This also makes it possible for example, for a web page developer to implement a favicon creator without server side code. No other browsers currently implement BMP and ICO mime types for canvas exporting.
Last modified: Wednesday, June 08, 2011
On July 6th, I will be going through a major change in my life: I’ll be leaving the company I co-founded and worked at for nearly a decade, and will be starting at Mozilla as a contractor.
I'm confident that the company I co-founded will continue to prosper under its new parent company, and I will be excited to hear about the company's success over time.
I'll leave behind many great memories, exciting projects, and extremely intelligent co-workers.
A few months ago, I was approached by a Mozilla technical recruiter and after careful consideration actually turned down the offer for contract work. For several months, I was torn on whether to stay at my current comfy job, or to step out of my comfort zone, and do what I've always wanted to do.
Several months later, reading John Resig's (creator of jQuery) advice, I reconsidered and took the job.
It’s been an incredible experience working with everyone at Mozilla. The company is easily one of the most developer-friendly organizations I can imagine, with some of the smartest coders in the world. Mozilla is hiring across the board – I strongly encourage you to apply if you’re looking for one of the best jobs you’ve ever had.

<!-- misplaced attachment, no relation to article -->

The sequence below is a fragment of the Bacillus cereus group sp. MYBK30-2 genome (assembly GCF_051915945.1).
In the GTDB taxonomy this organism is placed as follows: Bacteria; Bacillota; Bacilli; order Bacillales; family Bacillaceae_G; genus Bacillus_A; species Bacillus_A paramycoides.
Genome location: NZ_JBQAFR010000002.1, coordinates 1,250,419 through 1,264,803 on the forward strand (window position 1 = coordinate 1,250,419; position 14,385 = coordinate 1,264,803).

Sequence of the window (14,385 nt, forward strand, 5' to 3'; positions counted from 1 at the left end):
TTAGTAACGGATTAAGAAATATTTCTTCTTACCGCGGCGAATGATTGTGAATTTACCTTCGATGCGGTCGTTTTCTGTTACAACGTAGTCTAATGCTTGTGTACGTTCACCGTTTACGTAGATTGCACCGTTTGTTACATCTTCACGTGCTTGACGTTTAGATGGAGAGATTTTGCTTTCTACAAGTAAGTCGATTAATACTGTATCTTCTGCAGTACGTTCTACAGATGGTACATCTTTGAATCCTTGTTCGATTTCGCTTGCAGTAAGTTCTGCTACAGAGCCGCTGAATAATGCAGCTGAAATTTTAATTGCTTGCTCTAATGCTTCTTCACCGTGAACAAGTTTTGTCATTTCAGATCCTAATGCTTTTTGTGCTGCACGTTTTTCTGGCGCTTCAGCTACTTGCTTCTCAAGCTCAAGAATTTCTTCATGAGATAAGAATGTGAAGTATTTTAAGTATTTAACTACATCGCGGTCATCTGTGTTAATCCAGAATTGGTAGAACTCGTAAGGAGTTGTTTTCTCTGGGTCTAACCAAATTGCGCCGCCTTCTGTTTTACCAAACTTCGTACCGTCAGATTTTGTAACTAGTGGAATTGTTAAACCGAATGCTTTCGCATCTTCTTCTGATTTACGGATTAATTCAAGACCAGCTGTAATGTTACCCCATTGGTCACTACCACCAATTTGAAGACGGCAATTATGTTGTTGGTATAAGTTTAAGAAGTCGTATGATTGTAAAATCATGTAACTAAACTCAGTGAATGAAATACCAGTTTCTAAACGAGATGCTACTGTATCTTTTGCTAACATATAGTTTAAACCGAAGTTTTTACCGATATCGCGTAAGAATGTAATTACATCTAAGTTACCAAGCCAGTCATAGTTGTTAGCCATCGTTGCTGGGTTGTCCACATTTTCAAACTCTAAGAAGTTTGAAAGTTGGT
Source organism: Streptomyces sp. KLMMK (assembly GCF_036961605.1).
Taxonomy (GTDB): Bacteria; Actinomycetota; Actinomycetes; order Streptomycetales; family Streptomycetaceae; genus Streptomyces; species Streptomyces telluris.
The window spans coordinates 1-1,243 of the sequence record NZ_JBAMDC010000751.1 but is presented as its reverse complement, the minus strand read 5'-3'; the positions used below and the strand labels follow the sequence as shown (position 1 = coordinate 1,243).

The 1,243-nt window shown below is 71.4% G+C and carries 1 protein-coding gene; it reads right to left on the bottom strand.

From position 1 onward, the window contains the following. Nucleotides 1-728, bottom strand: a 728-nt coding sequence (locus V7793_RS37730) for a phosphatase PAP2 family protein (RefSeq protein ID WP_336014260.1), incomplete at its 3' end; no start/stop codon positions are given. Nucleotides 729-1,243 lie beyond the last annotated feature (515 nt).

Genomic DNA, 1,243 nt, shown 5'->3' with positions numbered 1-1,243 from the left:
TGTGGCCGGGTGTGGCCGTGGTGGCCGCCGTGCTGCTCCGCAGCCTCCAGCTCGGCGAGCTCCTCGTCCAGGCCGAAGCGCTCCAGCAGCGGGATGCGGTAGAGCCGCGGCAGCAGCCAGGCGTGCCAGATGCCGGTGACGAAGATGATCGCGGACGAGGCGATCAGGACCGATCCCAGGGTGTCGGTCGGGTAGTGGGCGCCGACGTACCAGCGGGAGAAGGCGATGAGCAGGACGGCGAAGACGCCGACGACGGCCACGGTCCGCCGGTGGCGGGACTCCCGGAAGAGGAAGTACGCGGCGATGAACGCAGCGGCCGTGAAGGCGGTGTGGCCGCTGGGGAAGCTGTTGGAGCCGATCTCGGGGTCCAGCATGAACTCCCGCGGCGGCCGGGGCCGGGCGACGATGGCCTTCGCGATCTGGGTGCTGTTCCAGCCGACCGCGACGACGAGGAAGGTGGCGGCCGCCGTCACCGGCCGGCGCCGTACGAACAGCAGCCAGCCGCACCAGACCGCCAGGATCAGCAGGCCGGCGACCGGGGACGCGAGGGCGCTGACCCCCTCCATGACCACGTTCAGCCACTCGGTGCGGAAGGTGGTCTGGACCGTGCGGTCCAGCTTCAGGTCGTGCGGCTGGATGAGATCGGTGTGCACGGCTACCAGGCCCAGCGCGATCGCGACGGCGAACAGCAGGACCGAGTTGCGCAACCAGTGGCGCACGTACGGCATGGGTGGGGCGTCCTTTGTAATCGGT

Why I chose Mozilla
A few reasons why I chose Mozilla:
- Much of the web's technology and innovation was developed at least in part by Mozilla.
- The Internet wouldn't be what it is today without Mozilla.
- They are a relatively small and open source organization; your work will be seen.
- They support openness and stand behind their beliefs to deliver a free and open web.
- Some of the smartest people in the world work there, my old company also had this, but the other people had similar backgrounds to me.
- Firefox has a significant market share and is used by millions of people around the world.
- Mozilla has a thriving extremely intelligent community behind it.
- They are not forcing me to move and they embrace a distributed team.
- They do what is right, and not what makes the most money.
- I get to be part of something larger than myself.
- Mozilla is one of the coolest places and code bases I could ever have the privilege to work on and contribute to.
Mozilla is accelerating their release cycle as well which is exciting in itself. Firefox 4 was released in early 2011, and they plan to also release versions 5, 6 and 7 in 2011.
If you are a developer interested in contributing to Mozilla related technologies, a good place to start is the Developer Guide. If you'd like to find out more about pursuing a career at Mozilla, read here.